At one party we were at a young Hmong dad had sat down next to David with two cold beers, handing my husband one of them. At the previous party this father had noticed and obviously admired David’s boots and had gone out shopping until he found an exact replica. As they sipped their beers in anticipation of the meal, 
Jou Zhe Yang pointed out his new boots to David while grinning from ear to ear. He could not speak English yet.

I went to a Vietnamese Coming Out Party last weekend. It was amazing! The mom is required by tradition to stay in her room for a month. This is a tradition in many cultures suggesting that she needs time to once again become ‘pure’, or recover, (or I like to think establish a good milk supply.) It gives the family a chance to ‘mother’ the mother, which we could do a whole lot more of in our society in the U.S. She gets to rest for a whole month and doesn’t have to shop, cook, do laundry, care for other children, or think about her partner’s needs. She is waited on hand and foot!

Tuyen’s* midwife hosted the party at her home, inviting family and friends of the new mom and also quite a few of her own family. Her interpreter from the birth attended with her husband too. This was a first for me, so I wasn’t expecting to being invited to help with the cooking when I arrived. Maya,* the midwife, with the help of a niece had already shopped for just about everything listed in their Asian cookbook and were half way through a recipe for Green Papaya Salad when I arrived. I have seen this in Hmong and Thai restaurants and love it, so I was glad to see it here, too. It is a very spicy salad made with julienne slices of peeled green papaya mixed with cabbage, tiny dehydrated shrimp, raw green beans, fish sauce, sugar, carrots, red Thai chilies and a host of other ingredients.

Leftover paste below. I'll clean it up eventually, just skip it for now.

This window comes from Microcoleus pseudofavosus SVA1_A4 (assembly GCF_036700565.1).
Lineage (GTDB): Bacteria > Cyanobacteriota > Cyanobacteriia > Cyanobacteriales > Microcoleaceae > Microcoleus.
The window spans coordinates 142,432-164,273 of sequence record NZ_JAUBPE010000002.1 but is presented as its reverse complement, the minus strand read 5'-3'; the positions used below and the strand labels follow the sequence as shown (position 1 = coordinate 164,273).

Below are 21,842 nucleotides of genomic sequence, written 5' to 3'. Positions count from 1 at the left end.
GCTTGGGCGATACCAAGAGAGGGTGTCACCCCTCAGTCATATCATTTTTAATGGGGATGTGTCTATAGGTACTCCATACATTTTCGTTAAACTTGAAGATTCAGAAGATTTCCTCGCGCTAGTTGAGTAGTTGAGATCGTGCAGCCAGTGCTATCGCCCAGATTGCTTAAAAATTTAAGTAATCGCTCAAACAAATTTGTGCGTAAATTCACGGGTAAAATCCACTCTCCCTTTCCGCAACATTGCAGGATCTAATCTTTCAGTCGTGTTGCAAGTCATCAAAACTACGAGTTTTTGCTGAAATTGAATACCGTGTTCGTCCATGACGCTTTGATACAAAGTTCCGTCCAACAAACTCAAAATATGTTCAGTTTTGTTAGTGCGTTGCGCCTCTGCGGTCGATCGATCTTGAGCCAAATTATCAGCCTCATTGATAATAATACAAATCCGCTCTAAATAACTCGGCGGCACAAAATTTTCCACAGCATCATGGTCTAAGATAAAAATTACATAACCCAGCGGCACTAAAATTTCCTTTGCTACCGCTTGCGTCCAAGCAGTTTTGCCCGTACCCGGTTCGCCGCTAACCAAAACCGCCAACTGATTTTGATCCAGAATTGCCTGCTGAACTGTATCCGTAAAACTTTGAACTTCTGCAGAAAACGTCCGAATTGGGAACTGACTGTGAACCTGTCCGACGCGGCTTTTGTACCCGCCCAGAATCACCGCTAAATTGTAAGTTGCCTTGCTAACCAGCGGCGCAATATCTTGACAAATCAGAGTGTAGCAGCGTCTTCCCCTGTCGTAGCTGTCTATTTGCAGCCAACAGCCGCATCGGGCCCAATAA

While we were tasting that and adjusting the spices, turmeric-coconut rice was simmering on the stove, ground shrimp Pops on sugar cane sticks were cooking on the barbeque, catfish in caramel sauce was bubbling on the stove in another pot, and Maya was finishing up the rice and peanut sauce for the Pops and
a sweet chili sauce for the fried egg rolls. Spring roll ingredients were arranged on the buffet: rice ‘skins’, warm water for dipping them into, rice vermicelli, fresh mint, basil and cilantro leaves, lettuce, shredded carrot and cucumber slices.


All this time, little Ngoc was being passed around as she slept, oblivious to the festivities. Tuyen had dressed her in a tiny plum colored satin dress with matching booties fit for a princess. Finally when all the cooking was done a couple of hours later, we all sang Happy Birthday for Ngoc and then dove into the meal. It was
exquisite! Tuyen had brought all of the ingredients for quail egg drop soup and had been making that on the stove while we were all finishing making the last of the other dishes. I have eaten some very interesting things during the past 30 years that I have worked with refugee and immigrant communities, but this was a new one. I hesitated, thinking back to my son's little pet quail who died of a heart attack one evening as Isaac was holding him and a huge truck backfired as it passed our house, scaring the little guy to death. Literally.

After the meal, at which Tuyen ate more than any of us had ever seen her eat before -- all 85 pounds of her -- we opened presents. Baby clothes have gone to a whole new level since I had my babies in the early 1980s. She received the cutest little dresses, sleepers and shoes. She was given checks with which to buy things she may need for herself and her baby. It was a wonderful party, and a real encouragement to her in her new country.

*all names, dates and identifying characteristics have been changed.

STAY TUNED... This and other stories will be appearing in one of the books, Call the Doula! a diary© or Stone Age Babies in a Space Age World:§ Babies and Bonding in the 21st Century,© pending by Stephanie Sorensen

§This phrase was first coined by Dr. James McKenna, used here with permission and gratitude for his work. 
A world-renowned expert on infant sleep – in particular the practice of bed sharing, he is studying SIDS and co-sleeping at his mother-infant sleep lab at Notre Dame University. He is the author of “Sleeping With Baby: A Parent’s Guide to Co-sleeping,” 2007, Platypus Media, Washington, D.C.